Author and broadcaster Joseph O’Connor last night officially launched Éigse Michael Hartnett, the annual festival celebrating the life and work of County Limerick poet Michael Hartnett (1940-1999).
Hundreds of literary enthusiasts from all over Ireland have descended on the town of Newcastle West to attend the weekend event in the very streets which shaped Hartnett’s poetry.
This year’s festival, which is an initiative of Limerick Arts Office and supported by The Arts Council, runs until Saturday night and offers a mix of poetry and music, literature and drama, visual arts and dance.
Participants include writers Joseph O’Connor and Kevin Barry, poets Peter Fallon, Doireann Ní Ghríofa, John W Sexton, Mike MacDomhnaill, and Micheal Rowsome, musicians Martin Hayes and David Power, as well as Paul Dunworth and the Brad Pitt Light Orchestra, actor Pat Kinevane, and visual artists Niall Hartnett and Eric Tobin.
The programme also includes a schools programme, a walking tour of the town, an Open Mic competition and the Michael Hartnett Poetry Award, which was this year won by Marcus Mac Conghail for his first collection Ceol Baile and Caitríona ní Chléirchín for her second collection An Bhrídeach Sí.
Addressing last night’s festival opening in Newcastle West Library, Joseph O’Connor spoke about an encounter he had with Michael Hartnett during a poetry recital at University College Dublin in the 1980s.
“Michael had decided he would be the last to read and when he did so the air in the room seemed to change in some way. As though air can take on a colour. And it may have been the moment when poetry entered my life, the instant, if there was one, when I felt as though I owned it,” stated Mr. O’Connor, who is the Frank McCourt Professor of Creative Writing at the University of Limerick
“In Michael’s work you can see a pride and passion for place. Hartnett without Limerick is impossible to envisage. It’s Joyce without Dublin, Van Morrison without Belfast, Bob Marley without Jamaica. How he was able to mix the strict formal elegance he loved in poetry to the zest and power of everyday speech is truly an amazing thing. He was a remarkable poet of this remarkable part of our country, and I am honoured and privileged to launch this year’s festival,” he added.
Speaking at last night’s opening of Éigse, Mayor of Limerick City and County Kevin Sheahan said: “Every festival has its own story to tell and Eigse Michael Hartnett in Newcastle West in Limerick is no different. Since its inception in 2000 it has had at its heart the ambition to create a festival of quality, a festival with meaning and a festival that touches us all.”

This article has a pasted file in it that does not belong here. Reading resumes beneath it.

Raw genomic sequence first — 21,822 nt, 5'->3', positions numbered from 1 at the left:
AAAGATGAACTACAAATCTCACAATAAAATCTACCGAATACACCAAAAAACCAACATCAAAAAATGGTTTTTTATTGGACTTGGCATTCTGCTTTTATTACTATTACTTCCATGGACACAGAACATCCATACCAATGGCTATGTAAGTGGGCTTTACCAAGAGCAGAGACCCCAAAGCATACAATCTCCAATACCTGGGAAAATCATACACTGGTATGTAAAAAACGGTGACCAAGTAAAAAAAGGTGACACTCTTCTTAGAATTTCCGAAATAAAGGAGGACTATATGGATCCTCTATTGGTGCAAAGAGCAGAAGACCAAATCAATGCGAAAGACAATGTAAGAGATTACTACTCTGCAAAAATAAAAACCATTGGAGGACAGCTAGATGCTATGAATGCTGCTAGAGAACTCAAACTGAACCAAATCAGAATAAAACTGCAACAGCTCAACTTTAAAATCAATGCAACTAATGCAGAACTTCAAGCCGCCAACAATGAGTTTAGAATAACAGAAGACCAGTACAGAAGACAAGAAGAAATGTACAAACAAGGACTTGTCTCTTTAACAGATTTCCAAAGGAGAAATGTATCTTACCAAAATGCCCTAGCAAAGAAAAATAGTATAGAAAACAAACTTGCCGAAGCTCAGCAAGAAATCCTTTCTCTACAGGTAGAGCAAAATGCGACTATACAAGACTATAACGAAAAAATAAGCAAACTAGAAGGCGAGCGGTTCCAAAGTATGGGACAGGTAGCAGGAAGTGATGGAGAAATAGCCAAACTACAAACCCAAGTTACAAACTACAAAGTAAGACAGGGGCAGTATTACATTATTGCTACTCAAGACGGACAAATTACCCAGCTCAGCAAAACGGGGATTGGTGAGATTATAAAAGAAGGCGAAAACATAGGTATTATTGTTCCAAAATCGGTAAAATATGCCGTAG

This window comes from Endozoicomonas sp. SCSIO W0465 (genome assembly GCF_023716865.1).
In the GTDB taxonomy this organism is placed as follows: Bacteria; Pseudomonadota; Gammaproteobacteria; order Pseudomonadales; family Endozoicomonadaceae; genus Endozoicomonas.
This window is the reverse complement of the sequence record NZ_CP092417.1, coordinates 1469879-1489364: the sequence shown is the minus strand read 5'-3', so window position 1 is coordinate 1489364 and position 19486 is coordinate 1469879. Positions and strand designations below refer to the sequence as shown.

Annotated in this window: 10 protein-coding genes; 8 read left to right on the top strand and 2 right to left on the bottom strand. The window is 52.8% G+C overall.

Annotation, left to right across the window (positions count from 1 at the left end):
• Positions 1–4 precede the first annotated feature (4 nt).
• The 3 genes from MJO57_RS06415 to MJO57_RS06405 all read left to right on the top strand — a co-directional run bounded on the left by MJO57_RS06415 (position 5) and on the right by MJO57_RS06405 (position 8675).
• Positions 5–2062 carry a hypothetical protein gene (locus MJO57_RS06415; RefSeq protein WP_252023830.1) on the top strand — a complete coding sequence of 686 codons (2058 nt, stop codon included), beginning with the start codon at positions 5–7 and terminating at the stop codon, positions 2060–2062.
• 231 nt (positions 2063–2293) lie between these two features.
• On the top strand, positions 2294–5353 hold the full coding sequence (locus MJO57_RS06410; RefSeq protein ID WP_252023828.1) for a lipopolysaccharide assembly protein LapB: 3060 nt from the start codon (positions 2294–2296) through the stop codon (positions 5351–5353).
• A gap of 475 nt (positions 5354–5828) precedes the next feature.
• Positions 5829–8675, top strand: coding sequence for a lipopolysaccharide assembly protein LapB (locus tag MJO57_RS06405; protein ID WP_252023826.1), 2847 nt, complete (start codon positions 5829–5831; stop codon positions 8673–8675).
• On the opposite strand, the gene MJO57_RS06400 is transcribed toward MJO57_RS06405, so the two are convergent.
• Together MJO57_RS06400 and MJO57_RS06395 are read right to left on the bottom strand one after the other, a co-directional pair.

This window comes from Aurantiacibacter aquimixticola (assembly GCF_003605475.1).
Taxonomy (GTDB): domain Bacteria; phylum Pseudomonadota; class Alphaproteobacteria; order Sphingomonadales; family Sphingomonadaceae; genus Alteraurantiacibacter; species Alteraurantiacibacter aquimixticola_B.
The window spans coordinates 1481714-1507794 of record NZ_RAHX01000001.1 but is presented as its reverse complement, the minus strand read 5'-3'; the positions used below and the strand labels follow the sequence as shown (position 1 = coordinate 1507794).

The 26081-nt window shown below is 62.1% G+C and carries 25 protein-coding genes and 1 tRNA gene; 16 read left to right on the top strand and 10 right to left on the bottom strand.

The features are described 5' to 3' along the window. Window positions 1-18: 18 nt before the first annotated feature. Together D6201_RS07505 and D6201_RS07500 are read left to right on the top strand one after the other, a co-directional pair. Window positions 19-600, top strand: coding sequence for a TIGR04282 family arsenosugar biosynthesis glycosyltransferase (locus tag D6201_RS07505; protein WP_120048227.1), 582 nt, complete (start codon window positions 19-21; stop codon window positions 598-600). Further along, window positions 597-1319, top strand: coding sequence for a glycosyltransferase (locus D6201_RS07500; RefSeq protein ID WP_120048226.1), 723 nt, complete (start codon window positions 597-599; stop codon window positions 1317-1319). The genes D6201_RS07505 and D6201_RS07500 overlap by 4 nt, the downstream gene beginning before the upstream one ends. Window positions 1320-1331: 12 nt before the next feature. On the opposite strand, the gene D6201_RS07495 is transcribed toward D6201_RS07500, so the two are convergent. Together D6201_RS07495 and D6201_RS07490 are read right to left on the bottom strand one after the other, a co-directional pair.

“Michael Hartnett’s name is etched in Irish literary history and in the story of Newcastle West and all of County Limerick. Éigse allows us to honour his memory and in doing so, provide a platform for others to showcase their literary works and talents,” added Mayor Sheahan.
Eigse Michael Hartnett continues today (Friday) with performances of integrated dance, involving students from local schools and service users from the Rathfredagh Cheshire Home and the Brothers of Charity. This will be followed by storytelling, song and dance with Sonny Egan at St Ita’s Hospital and the launch of Eric Tobin photographic exhibition, Ode to a Misfit in the Red Door Gallery. It is a “visual exploration inspired by the writings of an unbridled poetic master.”
The 13th century Desmond Hall will be the background for a feast of music and poetry this evening at 8pm featuring Irish music luminary Martin Hayes on fiddle, David Power on the pipes and poems by Doireann Ní Ghríofa. To finish off the evening, actor Pat Kinevane will perform his new solo play, Underneath, a production by Fishamble: The New Play Company, in the Newcastle West Area Office at 10pm.
Saturday morning will give the opportunity to relish the words and wisdom of one of Ireland’s foremost men of letters, poet and publisher Peter Fallon, who founded Gallery Press. A long-time friend and publisher of Michael Hartnett, he will deliver this year’s Michael Hartnett Memorial Lecture under the title The Hold of English.
A new addition to this year’s programme will be a guided walk on Saturday afternoon through Newcastle West with Mick MacDomhnaill and Míchéal Rowsome. Called The Poet Dreams and Resolves, it will be an exploration of landscape, memory and West Limerick’s artistic imagination. The Hartnett Viva Voce will undoubtedly again attract a large entry, with a prize of €300 for best original poem. The Open Mic however also carries a prize for the best rendition of a Michael Hartnett poem.
The festival draws to a close on a high note, with award-winning novelist and short-story writer Kevin Barry, who will be joined on stage by the Brad Pitt Light Orchestra for an evening of words and music.
Many of the Éigse Michael Hartnett events are free and the festival is part of Limerick City and County Council’s Arts Office arts programme. More from www.eigsemichaelhartnett.ie.